Arthritis & Rheumatism, Volume 62,
November 2010 Abstract Supplement

Abstracts of the American College of
Rheumatology/Association of Rheumatology Health Professionals
Annual Scientific Meeting
Atlanta, Georgia November 6-11, 2010.


Are the Current Thresholds for SLE Proteinuric Flare Set Too High? Determining the 99 Confidence Intervals for Spontaneous Variation in Urine Protein/Creatinine Ration in SLE GN Patients Who Are Clinically Stable (Not Flaring).

Ardoin1,  Stacy P., Birmingham2,  Dan J., Rovin2,  Brad H., Hebert3,  P., Yu2,  C.-Y., Hebert2,  Lee A.

Ohio State University, Columbus, OH
Ohio State University
University of Washington

Statement of Purpose:

Proteinuria is the most common manifestation of a moderate or severe flare of SLE glomerulonephritis (GN). However, there is no general consensus on the threshold for proteinuric flare and the proposed criteria are based largely on expert opinion. The criteria that have been proposed can be categorized as having low, medium or high thresholds, depending upon the minimum increase in proteinuria deemed necessary to constitute a proteinuric flare. This study provides an evidence-based approach to validate the magnitude of proteinuria increase that should constitute a proteinuric flare.

Methods:

This work involved analysis of data collected as part of the Ohio SLE Study (OSS), a prospective observational study of 106 SLE patients with recurrently active disease, 72 of whom had moderate or severe renal disease. Patients were managed by pre-specified protocols. Median follow up was > 46 months with over 2400 visits. >90% of visits occurred bimonthly, within pre-specified windows of ± 1 week. The renal OSS patients provided 24 hour urine collections at 84% of OSS visits and random spot urine collections at remaining visits. At each visit it was determined, using pre-specified criteria (JASN 16: 467–473, 2005), whether a renal or non-renal SLE flare had occurred at the previous OSS visit.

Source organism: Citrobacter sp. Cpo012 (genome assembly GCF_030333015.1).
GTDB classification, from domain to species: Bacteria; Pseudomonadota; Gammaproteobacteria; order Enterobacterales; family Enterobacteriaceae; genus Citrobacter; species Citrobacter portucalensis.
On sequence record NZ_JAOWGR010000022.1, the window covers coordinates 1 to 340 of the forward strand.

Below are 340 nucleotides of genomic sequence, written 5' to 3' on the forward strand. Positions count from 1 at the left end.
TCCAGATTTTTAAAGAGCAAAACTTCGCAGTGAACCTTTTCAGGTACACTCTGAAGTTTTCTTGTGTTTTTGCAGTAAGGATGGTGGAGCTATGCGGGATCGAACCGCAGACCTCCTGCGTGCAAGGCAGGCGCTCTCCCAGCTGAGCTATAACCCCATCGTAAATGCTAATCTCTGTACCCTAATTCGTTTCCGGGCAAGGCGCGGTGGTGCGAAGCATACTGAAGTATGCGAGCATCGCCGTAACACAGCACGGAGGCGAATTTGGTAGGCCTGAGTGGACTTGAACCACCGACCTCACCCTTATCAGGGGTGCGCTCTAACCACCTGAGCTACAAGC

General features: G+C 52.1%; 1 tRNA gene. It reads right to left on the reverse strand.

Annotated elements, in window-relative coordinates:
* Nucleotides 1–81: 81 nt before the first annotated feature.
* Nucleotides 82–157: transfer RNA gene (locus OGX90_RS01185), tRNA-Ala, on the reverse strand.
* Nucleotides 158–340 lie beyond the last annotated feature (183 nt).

To assess spontaneous variation in protein/creatinine (P/C) ratio in patients with SLE under no-flare conditions, P/C ratios measured within 4 months of a renal flare were excluded. "P/C ratio datasets" were developed and required a minimum of 3 bimonthly consecutive urine collections spanning 4 months. At least 50% of the P/C ratios were required to be measured by 24 hour urine collection. The P/C ratio datasets were stratified into groups according to the mean P/C ratio of the dataset: group 1 (mean P/C ratio <0.15), group 2 (mean P/C ratio >=0.15 to <=0.38), group 3 (mean P/C ratio >0.38 to <=0.77), group 4 (mean P/C ratio >0.77 to <=1.54), group 5 (mean P/C ratio >1.54). For each group, 99% confidence intervals were developed.

Summary:

Of 1168 urine collections in the OSS study, 895 met the above criteria. These were provided by 58 of the 72 SLE GN patients (mean age 34 ± 11 years, 91% female, 38% African American, 58% European American, 4% Other). Mean P/C ratio was 1.5 ± 2.4. 91% were taking prednisone and 88% an immunosuppressant. Confidence intervals (CI) for each group are displayed in Figure 1.

Conclusions:

Most of the current thresholds for SLE GN proteinuric flare are set well above the 99% CI for spontaneous variation in P/C ratios under no-flare conditions. This suggests that SLE GN patients by be exposed to unnecessarily prolonged periods of increasing proteinuria before flare is declared and treated. This work is hypothesis generating and needs to be confirmed in a prospective randomized trial to determine whether lowering proteinuric flare threshold would benefit SLE patients.

Figure 1.

Figure 2.

Figure 1-3. Individial urine protein/creatinine (P/C) ratios measured under non-flare conditions for P/C ratio groups 1 to 5. These ratios are shown in relation to the currently published low (LCT), intermediate (ICT), and high threshold (HTC) criteria for proteinuria flare. The 99% CI for the given P/C ratio group is provided.

To cite this abstract, please use the following information:
Ardoin, Stacy P., Birmingham, Dan J., Rovin, Brad H., Hebert, P., Yu, C.-Y., Hebert, Lee A.; Are the Current Thresholds for SLE Proteinuric Flare Set Too High? Determining the 99 Confidence Intervals for Spontaneous Variation in Urine Protein/Creatinine Ration in SLE GN Patients Who Are Clinically Stable (Not Flaring). [abstract]. Arthritis Rheum 2010;62 Suppl 10 :1400
DOI: 10.1002/art.29166

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